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Deborah Chester <[log in to unmask]>
Reply To:
Open discussions on the writer's craft <[log in to unmask]>
Tue, 8 Mar 2005 09:36:06 -0600
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Hear!  Hear! to everything the man said in his acceptance speech.  I'm not sure when PLOT became a dirty word in literary circles, but Parry is exactly right in his comments about dwindling themes.  Over the weekend, I read a recently published novel called THE ESSENTIAL CHARLOTTE by Libby Schmais because -- contrary to popular opinion -- I do enjoy literary fiction from time to time, and I needed a taste of in-depth characterization and thematic content.  Didn't get it.  CHARLOTTE, alas, was about a dysfunctional family and a heroine who'd had, in her opinion, a less than ideal childhood.  It was trivial, banal, dull reading.  I resisted the desire to abandon it halfway through in hopes that eventually we'd get to some genuine insight.  The biggest insight I reached was that I wouldn't be reading Ms. Schmais again.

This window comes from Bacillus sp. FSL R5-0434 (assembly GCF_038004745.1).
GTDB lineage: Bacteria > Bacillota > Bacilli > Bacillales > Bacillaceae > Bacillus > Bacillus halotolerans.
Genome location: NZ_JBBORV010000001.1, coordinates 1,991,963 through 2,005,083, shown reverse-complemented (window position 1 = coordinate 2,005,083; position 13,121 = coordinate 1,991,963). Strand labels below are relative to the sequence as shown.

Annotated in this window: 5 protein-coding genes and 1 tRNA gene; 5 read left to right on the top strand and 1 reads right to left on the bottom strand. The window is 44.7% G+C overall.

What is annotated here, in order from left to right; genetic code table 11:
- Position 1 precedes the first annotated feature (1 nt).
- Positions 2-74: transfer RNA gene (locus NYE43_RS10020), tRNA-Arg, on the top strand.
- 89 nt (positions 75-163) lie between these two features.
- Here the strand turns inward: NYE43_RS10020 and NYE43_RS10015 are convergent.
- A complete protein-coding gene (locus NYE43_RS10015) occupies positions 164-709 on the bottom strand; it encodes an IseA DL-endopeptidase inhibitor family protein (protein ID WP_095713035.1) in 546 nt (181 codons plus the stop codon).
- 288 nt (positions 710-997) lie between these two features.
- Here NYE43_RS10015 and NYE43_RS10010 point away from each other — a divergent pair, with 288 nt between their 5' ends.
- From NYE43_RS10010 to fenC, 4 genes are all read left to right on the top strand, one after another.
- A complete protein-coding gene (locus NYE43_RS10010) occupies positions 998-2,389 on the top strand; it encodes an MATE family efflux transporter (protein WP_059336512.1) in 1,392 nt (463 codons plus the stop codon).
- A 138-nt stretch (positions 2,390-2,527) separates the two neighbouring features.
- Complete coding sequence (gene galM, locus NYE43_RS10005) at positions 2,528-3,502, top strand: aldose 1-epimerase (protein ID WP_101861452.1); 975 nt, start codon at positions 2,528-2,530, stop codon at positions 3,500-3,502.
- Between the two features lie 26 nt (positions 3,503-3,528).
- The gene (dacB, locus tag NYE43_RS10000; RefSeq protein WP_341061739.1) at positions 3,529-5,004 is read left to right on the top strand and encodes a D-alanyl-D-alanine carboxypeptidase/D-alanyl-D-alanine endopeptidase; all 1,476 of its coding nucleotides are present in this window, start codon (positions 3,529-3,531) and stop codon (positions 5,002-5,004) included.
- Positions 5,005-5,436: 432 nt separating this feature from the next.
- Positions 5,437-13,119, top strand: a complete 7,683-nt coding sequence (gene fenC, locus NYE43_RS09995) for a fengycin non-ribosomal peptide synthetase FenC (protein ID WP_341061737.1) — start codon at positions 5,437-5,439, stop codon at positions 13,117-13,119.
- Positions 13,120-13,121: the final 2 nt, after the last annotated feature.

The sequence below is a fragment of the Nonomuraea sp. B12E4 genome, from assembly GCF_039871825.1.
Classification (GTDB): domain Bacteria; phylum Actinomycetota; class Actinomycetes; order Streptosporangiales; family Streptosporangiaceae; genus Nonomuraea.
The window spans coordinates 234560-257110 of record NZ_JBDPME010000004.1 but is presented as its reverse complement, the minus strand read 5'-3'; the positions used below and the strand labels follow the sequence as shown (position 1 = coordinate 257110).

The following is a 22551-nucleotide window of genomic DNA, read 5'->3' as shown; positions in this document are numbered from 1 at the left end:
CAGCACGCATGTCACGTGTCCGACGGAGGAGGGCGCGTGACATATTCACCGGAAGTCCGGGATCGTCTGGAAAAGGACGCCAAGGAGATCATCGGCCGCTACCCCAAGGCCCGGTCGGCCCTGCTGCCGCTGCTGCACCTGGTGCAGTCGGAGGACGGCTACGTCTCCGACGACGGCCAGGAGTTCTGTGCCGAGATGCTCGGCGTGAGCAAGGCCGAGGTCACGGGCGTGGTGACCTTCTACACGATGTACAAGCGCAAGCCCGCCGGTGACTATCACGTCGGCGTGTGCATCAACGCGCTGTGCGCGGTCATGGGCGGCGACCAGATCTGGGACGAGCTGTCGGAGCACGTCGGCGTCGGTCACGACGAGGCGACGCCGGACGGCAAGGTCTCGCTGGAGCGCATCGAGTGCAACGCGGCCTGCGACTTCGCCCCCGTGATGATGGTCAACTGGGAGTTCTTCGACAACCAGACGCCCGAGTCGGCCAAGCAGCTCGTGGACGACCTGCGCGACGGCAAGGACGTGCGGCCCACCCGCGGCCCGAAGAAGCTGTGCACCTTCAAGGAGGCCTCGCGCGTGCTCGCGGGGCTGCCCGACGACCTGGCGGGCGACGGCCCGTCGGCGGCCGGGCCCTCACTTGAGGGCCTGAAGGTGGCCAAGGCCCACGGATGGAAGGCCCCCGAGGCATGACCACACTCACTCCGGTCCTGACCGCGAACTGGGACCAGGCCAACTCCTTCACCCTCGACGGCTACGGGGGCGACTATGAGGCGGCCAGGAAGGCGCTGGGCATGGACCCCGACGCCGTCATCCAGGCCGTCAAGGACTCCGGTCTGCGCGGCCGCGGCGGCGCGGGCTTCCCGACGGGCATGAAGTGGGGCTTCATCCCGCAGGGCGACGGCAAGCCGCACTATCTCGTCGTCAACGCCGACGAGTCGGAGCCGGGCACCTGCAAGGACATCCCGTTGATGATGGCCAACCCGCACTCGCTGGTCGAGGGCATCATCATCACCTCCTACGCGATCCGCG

I also read over the weekend a book called GRAVE PERIL by Jim Butcher, about some evil entity torturing ghosts and forcing them to rise and cause trouble in the world of mortals.  Yes, I know.  Over-the-top melodrama all the way.  However, despite all of that, at the core of the book were themes of good versus evil, right versus wrong, the power of love, family, and home, and self-sacrifice.  The opening scene of the book involved the characters battling a ghost in the maternity ward of a hospital to keep the ghost from smothering the newborn infants.

Again, the book was zany and extreme, but I can't argue with the themes.  And it seems to me that saving innocent babies from death is more worthwhile than contemplating navel lint in the Guggenheim Museum.  Still, it would be nice if more literary types could bend their talent to writing about the larger themes.  Then we'd have the best of both worlds.

Deborah Chester
Professional Writing
Gaylord College of Journalism & Mass Communication
University of Oklahoma
Norman, OK  73019-2051
Ph: (405) 325-4192
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